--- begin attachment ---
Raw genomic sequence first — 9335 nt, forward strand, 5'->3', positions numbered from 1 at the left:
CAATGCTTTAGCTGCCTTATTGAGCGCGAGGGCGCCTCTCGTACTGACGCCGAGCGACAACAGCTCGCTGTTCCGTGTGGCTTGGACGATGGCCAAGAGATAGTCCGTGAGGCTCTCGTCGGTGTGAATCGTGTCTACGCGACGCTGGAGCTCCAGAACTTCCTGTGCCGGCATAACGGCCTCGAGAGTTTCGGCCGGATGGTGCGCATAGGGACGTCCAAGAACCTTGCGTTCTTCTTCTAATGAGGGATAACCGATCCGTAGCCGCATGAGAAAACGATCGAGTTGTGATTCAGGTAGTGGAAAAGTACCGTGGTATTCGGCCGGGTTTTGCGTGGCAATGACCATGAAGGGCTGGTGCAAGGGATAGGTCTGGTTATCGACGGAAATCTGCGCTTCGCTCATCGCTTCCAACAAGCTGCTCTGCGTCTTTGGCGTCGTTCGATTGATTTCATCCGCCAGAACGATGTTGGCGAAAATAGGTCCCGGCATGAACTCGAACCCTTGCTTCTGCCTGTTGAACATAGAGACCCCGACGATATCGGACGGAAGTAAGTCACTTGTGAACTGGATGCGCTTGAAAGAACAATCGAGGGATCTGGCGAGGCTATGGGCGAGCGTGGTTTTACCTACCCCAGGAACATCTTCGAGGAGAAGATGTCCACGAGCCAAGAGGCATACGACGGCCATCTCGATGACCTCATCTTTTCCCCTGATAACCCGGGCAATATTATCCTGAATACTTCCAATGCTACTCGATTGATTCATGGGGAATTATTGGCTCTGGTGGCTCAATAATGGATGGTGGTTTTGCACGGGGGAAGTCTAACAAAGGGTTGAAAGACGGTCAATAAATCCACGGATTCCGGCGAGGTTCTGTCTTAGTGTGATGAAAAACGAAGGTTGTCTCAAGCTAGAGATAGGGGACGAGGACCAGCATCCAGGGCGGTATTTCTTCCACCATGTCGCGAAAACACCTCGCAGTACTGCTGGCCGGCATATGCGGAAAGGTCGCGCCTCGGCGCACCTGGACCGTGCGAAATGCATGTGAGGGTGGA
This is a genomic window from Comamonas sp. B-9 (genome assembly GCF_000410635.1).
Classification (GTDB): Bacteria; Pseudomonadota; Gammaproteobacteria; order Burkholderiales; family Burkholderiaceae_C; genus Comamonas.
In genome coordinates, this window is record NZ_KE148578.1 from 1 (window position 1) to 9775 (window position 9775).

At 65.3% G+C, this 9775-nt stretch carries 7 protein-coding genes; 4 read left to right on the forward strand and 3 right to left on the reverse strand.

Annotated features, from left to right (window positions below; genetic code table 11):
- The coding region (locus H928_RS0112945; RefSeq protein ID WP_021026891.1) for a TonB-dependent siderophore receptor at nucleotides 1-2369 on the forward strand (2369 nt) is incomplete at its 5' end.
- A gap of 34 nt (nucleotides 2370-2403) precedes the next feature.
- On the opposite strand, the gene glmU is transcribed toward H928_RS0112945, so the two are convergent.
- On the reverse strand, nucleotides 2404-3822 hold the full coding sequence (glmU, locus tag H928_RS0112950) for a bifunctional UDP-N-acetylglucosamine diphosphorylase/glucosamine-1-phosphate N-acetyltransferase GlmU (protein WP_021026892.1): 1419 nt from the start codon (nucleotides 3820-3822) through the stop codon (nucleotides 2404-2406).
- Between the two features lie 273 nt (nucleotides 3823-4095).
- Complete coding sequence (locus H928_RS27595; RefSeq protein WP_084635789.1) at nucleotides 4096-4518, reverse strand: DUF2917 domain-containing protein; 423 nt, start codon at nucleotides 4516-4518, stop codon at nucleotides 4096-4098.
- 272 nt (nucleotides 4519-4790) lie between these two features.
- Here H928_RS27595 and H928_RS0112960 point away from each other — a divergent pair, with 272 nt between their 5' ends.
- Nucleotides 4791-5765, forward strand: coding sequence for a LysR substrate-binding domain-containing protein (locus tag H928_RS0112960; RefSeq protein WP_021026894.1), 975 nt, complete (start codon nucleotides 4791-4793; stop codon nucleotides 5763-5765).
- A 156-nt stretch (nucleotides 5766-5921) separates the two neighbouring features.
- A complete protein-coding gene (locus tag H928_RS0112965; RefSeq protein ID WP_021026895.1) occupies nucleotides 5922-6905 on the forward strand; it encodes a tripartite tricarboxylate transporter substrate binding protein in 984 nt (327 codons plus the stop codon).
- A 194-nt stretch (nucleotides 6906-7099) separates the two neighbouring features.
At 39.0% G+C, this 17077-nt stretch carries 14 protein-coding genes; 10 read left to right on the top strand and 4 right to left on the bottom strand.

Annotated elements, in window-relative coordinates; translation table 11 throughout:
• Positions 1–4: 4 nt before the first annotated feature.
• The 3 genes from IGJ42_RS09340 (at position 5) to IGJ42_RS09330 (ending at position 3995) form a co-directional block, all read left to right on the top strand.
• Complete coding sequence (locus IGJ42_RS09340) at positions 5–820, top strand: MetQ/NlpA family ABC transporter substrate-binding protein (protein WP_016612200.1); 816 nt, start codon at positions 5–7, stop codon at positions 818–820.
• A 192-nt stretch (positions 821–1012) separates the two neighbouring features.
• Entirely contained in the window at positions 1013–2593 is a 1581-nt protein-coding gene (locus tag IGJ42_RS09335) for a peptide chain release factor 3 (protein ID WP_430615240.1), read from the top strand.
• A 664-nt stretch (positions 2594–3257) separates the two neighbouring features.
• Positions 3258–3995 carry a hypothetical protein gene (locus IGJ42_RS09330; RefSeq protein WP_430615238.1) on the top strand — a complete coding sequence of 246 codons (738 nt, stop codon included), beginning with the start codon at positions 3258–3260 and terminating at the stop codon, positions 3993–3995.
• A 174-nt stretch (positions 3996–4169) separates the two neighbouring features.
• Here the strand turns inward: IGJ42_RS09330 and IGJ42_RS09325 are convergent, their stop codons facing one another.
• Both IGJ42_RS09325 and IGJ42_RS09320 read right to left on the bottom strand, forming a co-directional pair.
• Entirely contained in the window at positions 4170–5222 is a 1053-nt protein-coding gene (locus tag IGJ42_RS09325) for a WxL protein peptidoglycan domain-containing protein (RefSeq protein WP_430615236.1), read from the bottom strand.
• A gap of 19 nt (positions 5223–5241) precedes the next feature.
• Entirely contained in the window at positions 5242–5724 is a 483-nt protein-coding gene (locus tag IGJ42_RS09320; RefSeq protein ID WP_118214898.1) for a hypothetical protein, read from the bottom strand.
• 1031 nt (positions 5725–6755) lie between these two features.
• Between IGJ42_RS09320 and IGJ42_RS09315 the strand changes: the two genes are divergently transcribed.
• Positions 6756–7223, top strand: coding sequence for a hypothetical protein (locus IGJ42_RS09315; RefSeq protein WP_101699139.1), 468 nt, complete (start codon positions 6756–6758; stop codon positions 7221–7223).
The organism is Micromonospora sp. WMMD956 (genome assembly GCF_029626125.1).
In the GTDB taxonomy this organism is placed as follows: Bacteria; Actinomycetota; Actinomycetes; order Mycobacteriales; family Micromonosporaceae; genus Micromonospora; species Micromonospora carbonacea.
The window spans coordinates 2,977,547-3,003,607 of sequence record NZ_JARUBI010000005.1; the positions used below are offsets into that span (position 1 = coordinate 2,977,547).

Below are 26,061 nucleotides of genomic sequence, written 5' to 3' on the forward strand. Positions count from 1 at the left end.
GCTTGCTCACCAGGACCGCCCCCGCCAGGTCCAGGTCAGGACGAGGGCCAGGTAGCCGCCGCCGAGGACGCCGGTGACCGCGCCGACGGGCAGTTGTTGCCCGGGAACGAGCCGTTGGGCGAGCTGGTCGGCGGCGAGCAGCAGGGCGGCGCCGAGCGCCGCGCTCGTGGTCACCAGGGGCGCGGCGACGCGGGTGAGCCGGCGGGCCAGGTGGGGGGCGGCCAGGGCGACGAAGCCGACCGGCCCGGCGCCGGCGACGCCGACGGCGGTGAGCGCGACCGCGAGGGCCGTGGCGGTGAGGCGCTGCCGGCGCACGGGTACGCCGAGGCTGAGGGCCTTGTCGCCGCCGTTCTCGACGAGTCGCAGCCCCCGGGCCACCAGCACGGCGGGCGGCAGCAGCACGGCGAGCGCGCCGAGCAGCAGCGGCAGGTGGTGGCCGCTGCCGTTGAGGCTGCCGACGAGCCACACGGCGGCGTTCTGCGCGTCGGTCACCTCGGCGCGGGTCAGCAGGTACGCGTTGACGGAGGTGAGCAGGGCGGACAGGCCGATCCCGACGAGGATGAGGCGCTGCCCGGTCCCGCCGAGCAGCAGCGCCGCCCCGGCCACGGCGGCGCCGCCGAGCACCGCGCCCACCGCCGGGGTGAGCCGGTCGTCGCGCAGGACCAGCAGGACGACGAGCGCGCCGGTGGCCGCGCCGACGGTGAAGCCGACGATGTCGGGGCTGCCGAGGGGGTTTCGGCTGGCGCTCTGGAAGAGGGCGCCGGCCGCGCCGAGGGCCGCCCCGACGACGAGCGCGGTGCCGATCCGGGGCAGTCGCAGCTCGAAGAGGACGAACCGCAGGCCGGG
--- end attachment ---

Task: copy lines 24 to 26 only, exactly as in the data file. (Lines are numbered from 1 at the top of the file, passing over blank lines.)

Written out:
• Complete coding sequence (locus IGJ42_RS09340) at positions 5–820, top strand: MetQ/NlpA family ABC transporter substrate-binding protein (protein WP_016612200.1); 816 nt, start codon at positions 5–7, stop codon at positions 818–820.
• A 192-nt stretch (positions 821–1012) separates the two neighbouring features.
• Entirely contained in the window at positions 1013–2593 is a 1581-nt protein-coding gene (locus tag IGJ42_RS09335) for a peptide chain release factor 3 (protein ID WP_430615240.1), read from the top strand.